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What price for my shopping?

By Elaine Bardwell - Posted on 28 January 2012

The coming of Tesco right into the heart of our local community raises many issues. It is a long time since I ventured into any Tesco store - a personal decision taken after our truly eye opening Lent course on 'Food' a couple of years ago. Since then my thinking as well as shopping habits have gradually been evolving but in all this I have still accepted, alongside the majority of our population, that supermarkets are essential and indispensible.
But the explosion of more and more supermarkets opening all over the centres of our towns and cities, especially in Oxford and then the clearly inappropriate Tesco development here in Marston has made me examine the activities of supermarkets in much more detail. As a result I have come to realize that we are living in a truly Orwellian nightmare. There are 4 chains which dominate the supermarket share of the economy and 1 of these has grown so mighty that it is untouchable by its competitors. Tesco can now more or less do what it likes. I don't mean in just the trading sphere either. The reality is that Tesco is dictating events to governments as well as local communities like our own.
Well this might just about be OK if supermarkets were the 'people's friend' as we have all been led to believe - they help us, don't they? They offer us choice, they offer us real value for money, they allow the poor access to food at an affordable price which would otherwise not be the case, they offer convenience and they are providing lots of jobs which is especially important in these times of growing unemployment. In short they have persuaded us that we would be very stupid indeed not to shop in a supermarket and indeed to be loyal to one in particular: Tesco.
And I do feel stupid now that I have taken a bit of time to investigate what is really going on. In a nutshell it is all 'lies, lies and more lies'. In my eagerness to go for the cheaper goods, the special offers, the sense of getting a bargain I have been, unwittingly, undermining my own values of goodwill. In religious language I have sinned. Is that rather over dramatic? I don't think so. In truth I have not been paying the true cost for what I have consumed. As a result food producers and small shop traders have gone out of business. Let's be clear what this means: people out of work, usually bankrupt and often rendered homeless too. That's without the human cost of all the stress and sense of failure, for most of the small shop owners have set out to render customers genuine service and have not just been in it for the money alone. This makes the loss of their business also the loss of their whole way of life.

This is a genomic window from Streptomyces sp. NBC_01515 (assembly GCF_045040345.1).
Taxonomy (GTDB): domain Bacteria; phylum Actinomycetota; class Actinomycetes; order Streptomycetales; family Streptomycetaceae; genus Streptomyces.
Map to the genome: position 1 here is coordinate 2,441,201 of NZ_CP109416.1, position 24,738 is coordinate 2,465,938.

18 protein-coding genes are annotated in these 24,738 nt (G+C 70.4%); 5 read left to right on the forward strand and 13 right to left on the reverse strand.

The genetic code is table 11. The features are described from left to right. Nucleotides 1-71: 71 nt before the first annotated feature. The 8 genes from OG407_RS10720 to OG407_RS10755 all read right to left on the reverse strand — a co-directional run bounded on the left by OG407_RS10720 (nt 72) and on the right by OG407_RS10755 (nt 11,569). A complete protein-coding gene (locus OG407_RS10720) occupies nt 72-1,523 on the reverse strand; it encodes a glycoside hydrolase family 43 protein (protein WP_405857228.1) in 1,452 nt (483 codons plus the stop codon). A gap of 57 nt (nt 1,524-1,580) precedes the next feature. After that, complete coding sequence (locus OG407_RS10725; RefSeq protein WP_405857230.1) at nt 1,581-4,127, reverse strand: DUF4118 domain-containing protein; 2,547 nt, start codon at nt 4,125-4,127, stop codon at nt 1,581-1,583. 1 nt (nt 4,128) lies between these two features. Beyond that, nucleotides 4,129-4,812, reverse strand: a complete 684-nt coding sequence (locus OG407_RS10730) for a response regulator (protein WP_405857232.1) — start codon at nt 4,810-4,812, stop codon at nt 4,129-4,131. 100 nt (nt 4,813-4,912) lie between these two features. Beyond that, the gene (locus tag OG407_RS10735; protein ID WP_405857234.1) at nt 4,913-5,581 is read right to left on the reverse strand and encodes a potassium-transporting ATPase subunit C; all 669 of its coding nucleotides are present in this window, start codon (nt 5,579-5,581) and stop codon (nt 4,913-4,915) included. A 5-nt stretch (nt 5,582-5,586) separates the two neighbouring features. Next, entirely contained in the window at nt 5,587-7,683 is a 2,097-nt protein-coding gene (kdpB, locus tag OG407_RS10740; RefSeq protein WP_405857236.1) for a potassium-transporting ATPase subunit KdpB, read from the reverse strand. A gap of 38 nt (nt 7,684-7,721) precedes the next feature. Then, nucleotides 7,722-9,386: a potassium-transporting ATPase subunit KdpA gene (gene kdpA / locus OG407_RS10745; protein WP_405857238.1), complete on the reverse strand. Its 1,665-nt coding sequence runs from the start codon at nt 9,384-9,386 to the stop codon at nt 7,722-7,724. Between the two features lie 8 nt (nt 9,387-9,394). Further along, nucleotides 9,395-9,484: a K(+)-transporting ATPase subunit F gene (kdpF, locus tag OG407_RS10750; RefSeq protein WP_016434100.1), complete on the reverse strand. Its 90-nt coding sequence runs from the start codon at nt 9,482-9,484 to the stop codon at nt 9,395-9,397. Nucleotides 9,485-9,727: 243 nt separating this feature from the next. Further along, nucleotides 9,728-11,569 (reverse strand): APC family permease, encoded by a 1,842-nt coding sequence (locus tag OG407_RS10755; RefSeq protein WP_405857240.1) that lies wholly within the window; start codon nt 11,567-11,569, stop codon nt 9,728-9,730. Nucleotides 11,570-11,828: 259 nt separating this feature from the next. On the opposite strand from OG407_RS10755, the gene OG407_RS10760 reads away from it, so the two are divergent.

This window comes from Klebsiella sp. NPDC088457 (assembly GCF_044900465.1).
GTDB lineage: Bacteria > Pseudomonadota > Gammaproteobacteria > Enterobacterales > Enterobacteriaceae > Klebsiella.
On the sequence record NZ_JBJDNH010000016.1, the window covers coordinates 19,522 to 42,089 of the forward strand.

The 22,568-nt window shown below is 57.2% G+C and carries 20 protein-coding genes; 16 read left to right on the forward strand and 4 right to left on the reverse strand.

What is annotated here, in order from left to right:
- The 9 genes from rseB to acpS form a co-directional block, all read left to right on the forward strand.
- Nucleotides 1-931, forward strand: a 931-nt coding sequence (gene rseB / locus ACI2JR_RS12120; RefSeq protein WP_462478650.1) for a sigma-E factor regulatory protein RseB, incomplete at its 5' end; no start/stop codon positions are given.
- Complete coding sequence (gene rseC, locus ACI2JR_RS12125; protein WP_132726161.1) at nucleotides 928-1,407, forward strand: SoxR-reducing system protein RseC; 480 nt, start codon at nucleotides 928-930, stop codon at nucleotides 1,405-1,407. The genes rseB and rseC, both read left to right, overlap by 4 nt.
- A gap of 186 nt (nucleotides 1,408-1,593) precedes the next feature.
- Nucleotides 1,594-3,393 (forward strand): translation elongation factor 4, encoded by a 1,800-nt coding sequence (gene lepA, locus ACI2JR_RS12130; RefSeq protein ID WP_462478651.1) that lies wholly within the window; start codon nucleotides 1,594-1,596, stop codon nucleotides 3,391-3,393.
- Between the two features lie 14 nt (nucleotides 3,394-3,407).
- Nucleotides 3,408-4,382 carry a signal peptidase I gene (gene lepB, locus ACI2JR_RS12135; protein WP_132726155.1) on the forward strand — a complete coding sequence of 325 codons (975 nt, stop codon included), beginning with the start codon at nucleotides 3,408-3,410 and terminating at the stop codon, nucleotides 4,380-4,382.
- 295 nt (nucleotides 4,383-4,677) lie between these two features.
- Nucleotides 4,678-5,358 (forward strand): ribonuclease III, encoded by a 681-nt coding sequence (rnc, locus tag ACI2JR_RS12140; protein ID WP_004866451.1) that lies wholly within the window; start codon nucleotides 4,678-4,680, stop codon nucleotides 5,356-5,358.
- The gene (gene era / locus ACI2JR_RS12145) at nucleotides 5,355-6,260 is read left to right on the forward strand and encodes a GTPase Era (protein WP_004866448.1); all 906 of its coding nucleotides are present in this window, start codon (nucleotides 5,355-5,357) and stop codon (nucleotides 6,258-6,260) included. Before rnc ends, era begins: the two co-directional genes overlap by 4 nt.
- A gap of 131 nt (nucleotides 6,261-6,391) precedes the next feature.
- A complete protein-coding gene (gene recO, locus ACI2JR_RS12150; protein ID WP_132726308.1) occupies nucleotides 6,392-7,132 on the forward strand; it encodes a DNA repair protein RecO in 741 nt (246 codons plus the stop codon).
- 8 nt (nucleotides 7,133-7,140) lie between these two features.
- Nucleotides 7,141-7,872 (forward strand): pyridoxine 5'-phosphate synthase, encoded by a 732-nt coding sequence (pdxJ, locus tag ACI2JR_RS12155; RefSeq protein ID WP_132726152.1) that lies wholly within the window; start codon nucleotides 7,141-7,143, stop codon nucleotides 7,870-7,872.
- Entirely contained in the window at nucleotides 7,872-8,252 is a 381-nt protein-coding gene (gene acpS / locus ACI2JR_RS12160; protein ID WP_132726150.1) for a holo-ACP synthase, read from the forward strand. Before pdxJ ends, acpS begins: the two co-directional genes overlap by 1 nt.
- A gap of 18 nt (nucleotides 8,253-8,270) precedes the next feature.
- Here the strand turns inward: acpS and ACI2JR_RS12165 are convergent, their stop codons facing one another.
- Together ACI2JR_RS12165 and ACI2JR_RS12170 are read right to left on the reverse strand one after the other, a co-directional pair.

But it doesn't stop there. Farmers who have large enough production lines to sell to the major supermarkets dare not complain about the increasing demands made on them by their task masters. It is by now well known that only produce which conforms to a certain size, colour and type will be taken to the stores but how many of us knew that famers are also being required to package and label the goods at their own expense, cutting the cost of course to the supermarket so they can make more profit? The preferred methods of working for the supermarket are to reduce marginal costs as much as possible to maximize profits and this means increased industrialization of our food production, bigger lorries transporting goods longer distances. Even the fresh food in the store will have travelled a very long way. All of this is having a detrimental effect on our environment - there is the diesel and the greenhouse gas/carbon footprint problem but also the road mending and even building as well. And that's just food produced here - the problem is even larger when you take into account goods sourced further afield.
I feel a sort of despair when I realize that even this is not all - who has paid the real cost for the items in my shopping trolley? Just about everyone: my neighbours in my own community - that'll include the people whose spiritual well being I am supposed to be nurturing as the parish priest - the poor enslaved by low wages if they have a job but are more likely the ones unemployed because of the breakdown in community life and thus fewer jobs, the developing countries who are being plundered of natural resources and kept impoverished by unfair trading practices and of course the environment. 
I am brought back by my reflections to words on the lips of Jesus  (Mark 8:36)
What good is it for someone to gain the whole world, yet forfeit their soul?
At the moment too many pay too high a price for my supermarket shopping - but I can act to change things - yet that is a whole topic on its own and must wait for the next posting...



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